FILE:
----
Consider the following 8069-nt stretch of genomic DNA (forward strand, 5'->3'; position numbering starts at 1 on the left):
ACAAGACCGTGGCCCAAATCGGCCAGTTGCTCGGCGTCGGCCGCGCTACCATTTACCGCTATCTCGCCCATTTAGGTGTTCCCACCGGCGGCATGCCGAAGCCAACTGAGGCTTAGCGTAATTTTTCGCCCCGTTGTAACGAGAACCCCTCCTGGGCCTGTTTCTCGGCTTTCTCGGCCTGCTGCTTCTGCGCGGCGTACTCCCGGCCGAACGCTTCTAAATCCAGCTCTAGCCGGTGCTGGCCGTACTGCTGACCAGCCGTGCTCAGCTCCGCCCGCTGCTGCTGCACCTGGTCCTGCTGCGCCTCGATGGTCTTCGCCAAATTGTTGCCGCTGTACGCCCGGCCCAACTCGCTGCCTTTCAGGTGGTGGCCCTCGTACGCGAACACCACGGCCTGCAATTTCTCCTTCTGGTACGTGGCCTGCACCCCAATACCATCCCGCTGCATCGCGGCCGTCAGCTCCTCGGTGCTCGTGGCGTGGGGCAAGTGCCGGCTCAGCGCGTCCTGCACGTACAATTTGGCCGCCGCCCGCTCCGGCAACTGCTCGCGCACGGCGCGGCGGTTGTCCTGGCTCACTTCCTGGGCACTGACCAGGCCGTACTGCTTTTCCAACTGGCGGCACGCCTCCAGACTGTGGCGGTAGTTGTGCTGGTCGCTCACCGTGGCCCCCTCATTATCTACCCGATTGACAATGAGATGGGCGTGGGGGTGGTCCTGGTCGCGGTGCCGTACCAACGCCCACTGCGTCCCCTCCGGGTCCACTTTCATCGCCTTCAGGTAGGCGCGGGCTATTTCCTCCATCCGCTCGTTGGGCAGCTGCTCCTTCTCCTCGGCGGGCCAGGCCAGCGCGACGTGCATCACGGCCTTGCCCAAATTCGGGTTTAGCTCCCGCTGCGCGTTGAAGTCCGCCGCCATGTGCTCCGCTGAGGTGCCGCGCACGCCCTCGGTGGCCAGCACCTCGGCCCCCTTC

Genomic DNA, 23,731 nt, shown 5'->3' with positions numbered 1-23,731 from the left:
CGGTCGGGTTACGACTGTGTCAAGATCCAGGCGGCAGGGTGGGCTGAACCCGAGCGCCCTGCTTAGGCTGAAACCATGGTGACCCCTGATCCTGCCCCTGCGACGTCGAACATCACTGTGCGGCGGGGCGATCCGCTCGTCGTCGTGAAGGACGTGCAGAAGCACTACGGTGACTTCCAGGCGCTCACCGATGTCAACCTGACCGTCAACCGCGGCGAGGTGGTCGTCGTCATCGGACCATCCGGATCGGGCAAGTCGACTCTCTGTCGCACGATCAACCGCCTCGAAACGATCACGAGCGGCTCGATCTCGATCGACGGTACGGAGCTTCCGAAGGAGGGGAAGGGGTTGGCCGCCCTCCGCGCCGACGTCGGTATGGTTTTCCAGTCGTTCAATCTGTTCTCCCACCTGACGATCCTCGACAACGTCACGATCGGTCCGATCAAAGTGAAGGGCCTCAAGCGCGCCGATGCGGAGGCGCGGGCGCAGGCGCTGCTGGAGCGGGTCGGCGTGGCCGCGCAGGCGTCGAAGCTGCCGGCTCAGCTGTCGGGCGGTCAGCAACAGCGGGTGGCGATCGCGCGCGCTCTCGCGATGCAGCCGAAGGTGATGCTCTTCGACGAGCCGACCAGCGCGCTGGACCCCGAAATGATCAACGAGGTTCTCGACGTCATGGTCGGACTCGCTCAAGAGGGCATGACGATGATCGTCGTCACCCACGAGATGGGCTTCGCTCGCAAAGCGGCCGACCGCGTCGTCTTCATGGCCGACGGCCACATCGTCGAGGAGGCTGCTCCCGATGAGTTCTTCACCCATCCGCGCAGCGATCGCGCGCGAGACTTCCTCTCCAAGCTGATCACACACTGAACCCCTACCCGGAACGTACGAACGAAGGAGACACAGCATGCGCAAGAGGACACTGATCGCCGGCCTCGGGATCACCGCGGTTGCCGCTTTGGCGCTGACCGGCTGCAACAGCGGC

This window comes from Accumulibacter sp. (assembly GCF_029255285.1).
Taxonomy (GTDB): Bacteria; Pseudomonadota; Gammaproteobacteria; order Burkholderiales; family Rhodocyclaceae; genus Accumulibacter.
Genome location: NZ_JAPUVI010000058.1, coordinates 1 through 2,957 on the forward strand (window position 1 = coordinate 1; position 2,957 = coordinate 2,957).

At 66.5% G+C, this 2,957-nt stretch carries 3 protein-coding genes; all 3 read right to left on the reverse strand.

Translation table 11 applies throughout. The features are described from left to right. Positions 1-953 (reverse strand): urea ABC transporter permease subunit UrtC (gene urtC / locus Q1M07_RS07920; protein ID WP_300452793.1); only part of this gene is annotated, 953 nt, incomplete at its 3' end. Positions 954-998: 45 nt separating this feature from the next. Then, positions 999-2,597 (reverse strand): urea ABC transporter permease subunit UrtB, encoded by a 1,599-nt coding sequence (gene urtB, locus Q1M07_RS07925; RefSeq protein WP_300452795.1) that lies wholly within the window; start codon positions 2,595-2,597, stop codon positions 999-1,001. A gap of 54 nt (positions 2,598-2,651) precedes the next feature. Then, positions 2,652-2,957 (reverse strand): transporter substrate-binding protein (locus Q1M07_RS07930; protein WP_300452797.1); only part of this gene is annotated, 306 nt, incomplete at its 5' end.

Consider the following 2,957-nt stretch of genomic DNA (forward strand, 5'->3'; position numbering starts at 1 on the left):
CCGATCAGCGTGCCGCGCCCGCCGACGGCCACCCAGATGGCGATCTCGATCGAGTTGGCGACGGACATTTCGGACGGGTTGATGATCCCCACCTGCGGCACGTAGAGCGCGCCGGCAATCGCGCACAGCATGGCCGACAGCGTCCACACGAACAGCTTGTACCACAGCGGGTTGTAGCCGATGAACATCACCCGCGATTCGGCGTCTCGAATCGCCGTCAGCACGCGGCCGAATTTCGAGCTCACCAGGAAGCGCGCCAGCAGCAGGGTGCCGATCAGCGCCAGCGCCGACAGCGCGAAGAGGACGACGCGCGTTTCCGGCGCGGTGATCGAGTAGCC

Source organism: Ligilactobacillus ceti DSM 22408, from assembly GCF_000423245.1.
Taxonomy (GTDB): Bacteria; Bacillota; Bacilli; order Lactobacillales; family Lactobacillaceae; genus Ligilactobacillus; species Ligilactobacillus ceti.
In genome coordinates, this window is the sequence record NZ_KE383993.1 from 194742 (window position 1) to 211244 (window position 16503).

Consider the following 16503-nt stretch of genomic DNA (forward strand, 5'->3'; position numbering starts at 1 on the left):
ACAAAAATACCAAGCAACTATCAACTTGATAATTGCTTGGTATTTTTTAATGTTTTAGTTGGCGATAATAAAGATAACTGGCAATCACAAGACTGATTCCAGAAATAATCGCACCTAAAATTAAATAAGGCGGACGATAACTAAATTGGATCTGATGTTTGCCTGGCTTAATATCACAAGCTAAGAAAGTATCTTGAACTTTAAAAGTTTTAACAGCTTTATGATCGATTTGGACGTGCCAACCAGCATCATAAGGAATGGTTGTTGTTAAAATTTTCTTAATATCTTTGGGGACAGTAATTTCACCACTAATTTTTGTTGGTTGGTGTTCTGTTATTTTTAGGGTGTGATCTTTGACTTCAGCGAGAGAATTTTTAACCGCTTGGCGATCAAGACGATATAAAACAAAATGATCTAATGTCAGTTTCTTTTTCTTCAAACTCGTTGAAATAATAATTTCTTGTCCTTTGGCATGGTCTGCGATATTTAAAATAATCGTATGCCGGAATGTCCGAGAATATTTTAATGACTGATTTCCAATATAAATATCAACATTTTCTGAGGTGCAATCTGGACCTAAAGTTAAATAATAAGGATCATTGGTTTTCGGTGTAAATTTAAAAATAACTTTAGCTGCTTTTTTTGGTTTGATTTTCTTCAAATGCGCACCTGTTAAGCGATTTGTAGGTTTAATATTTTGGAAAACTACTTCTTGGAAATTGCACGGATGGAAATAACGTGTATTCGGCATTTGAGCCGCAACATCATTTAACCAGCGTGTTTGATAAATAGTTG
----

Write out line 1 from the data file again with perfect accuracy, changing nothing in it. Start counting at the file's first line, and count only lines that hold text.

Consider the following 8069-nt stretch of genomic DNA (forward strand, 5'->3'; position numbering starts at 1 on the left):